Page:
Next year, the Hispanic Association on Corporate Responsibility (HACR) will celebrate its 25th anniversary as an organization. HACR was founded in 1986, to hold companies accountable with regard to Hispanic inclusion as it relates to corporate social responsibility in four key areas: employment, procurement, philanthropy, and governance.
When looking back over the past 25 years, whether it be in business or in the global economy, there has been only one constant, and that’s change. With all this change, however, one thing has remained — the American tenacity to grow and experience and adapt to all that is thrown our way.
Today, HACR is considered to be one of the most influential advocacy organizations in the nation, representing 16 national Hispanic organizations in the U.S. and Puerto Rico. The 16 organizations’ leaders serve on the board of directors for the organization, providing guidance and direction on how to meet the demands of the growing communities each represents. HACR Coalition members work with more than 1,500 CBOs, 450 institutions of higher learning, and 400 publications with a combined circulation of 10 million. Collectively, they represent the voice of the approximately 50 million Hispanics that live and work in the U.S. by serving and meeting their needs through advocacy, education, capacity building, resource development, and the exertion of political influence.
HACR’s mission resonates as strongly today as it did in 1986 — “To advance the inclusion of Hispanics in corporate America at a level commensurate with our economic contributions.” HACR’s role and responsibility in the Hispanic community continues to be the voice challenging corporate America to be transparent, ensuring mutual respect and collaboration.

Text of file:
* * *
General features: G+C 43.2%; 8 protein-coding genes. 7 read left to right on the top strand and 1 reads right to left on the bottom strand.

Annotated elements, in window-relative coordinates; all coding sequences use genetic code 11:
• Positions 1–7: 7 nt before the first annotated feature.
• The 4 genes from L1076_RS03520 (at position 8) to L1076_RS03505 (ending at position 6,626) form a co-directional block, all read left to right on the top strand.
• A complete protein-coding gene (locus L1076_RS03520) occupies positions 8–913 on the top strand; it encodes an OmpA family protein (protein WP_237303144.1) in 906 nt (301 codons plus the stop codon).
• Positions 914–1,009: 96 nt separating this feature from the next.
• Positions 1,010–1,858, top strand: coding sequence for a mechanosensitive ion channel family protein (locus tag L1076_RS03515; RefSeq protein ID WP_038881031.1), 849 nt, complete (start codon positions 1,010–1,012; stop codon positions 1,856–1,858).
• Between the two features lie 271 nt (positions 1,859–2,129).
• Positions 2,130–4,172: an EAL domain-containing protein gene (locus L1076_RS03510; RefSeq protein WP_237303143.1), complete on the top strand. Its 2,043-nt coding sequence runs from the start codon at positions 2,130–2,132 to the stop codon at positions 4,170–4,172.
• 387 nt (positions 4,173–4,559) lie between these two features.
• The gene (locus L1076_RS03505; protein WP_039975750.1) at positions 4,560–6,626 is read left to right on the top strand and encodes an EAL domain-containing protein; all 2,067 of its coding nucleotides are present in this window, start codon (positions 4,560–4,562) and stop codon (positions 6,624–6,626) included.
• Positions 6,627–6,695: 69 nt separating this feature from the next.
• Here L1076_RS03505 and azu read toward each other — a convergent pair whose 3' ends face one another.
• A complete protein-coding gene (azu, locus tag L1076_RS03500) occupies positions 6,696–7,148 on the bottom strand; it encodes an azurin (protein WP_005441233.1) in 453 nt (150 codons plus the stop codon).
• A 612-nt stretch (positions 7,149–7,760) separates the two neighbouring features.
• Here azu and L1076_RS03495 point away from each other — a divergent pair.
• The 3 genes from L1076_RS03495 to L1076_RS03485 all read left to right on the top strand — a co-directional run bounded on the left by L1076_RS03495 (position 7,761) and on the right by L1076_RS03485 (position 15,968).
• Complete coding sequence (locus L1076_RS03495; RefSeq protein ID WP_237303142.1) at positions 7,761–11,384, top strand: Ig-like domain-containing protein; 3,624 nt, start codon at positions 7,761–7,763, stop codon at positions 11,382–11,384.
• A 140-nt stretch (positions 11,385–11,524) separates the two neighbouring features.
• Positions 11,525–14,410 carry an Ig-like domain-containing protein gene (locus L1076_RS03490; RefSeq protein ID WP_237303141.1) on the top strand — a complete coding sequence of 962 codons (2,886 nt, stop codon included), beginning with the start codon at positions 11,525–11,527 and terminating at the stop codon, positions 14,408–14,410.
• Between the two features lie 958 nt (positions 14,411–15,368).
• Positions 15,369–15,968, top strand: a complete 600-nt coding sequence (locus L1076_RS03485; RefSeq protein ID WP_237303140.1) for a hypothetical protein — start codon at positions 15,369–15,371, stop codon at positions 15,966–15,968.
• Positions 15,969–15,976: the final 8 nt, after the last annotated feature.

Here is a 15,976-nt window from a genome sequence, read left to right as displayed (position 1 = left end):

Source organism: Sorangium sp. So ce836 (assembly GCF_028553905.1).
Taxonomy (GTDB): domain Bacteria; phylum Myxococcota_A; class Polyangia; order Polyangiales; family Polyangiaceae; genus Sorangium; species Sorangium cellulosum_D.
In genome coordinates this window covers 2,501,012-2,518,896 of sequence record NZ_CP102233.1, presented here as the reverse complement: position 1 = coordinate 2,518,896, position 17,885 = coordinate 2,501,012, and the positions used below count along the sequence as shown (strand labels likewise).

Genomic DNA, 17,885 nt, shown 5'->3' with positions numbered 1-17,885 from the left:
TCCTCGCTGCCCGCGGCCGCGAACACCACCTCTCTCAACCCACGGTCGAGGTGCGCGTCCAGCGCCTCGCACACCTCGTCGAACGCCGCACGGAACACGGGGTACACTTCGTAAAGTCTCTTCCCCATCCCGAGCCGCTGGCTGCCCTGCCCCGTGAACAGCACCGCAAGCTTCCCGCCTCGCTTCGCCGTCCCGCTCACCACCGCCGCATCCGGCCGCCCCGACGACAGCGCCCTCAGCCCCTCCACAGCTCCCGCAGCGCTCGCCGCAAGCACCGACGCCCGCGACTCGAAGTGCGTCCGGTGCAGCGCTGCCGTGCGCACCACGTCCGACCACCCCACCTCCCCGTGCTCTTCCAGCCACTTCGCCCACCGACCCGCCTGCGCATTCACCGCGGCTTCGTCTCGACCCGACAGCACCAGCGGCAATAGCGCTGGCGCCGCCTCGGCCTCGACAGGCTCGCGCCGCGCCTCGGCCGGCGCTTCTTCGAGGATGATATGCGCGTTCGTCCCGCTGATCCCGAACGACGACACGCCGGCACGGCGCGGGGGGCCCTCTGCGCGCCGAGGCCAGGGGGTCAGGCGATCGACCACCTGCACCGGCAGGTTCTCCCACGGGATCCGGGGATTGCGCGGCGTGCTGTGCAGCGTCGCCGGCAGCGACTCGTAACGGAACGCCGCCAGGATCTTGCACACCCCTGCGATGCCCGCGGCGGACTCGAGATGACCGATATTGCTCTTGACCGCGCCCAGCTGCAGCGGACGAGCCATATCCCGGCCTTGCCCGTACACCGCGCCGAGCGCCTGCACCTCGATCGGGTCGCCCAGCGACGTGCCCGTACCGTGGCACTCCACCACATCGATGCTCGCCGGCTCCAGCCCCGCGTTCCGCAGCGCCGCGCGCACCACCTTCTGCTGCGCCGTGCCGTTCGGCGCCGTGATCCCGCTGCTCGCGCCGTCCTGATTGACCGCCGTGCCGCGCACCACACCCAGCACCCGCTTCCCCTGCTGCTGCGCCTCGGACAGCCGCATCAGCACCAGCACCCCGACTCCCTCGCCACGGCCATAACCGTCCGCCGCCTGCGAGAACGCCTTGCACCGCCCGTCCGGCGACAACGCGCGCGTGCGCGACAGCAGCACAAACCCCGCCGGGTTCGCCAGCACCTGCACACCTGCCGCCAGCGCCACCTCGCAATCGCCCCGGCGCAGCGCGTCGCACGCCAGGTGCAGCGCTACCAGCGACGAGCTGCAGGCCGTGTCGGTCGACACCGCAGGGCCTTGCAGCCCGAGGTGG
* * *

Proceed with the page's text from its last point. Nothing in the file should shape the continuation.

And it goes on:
HACR’s vision remains focused in the four areas of community reciprocity and inclusionary practices noted above, and it is in that light that it has seen the wisdom of companies to embrace diversity and inclusion not as obstacles to overcome or go around, but as business imperatives for success. This enlightenment helps ensure that consumers’ needs and demands are met by products that resonate and are relevant. The business acumen to understand the importance of seeking a diverse workforce-recruitment strategy also reflects the understanding of the changing demographics, which drives the need to ensure there is no disparity regarding the procurement of goods and services to help deliver the best product to the marketplace. Creating a mutually beneficial relationship through full transparency and good faith commitments is ultimately what is recognized as a socially responsible company.
HACR believes that a company’s reputation and goodwill is based on its ability to promote reciprocity. To ensure the continued support and patronage of the Hispanic community, a company should strive to employ, contract, and support as well as utilize Hispanic talent and businesses to lead its operations in roughly the same proportions that Hispanic consumers support the company. HACR has been a part of the change and continues to look for opportunities to be change agents as it relates to diversity and inclusion in corporate America.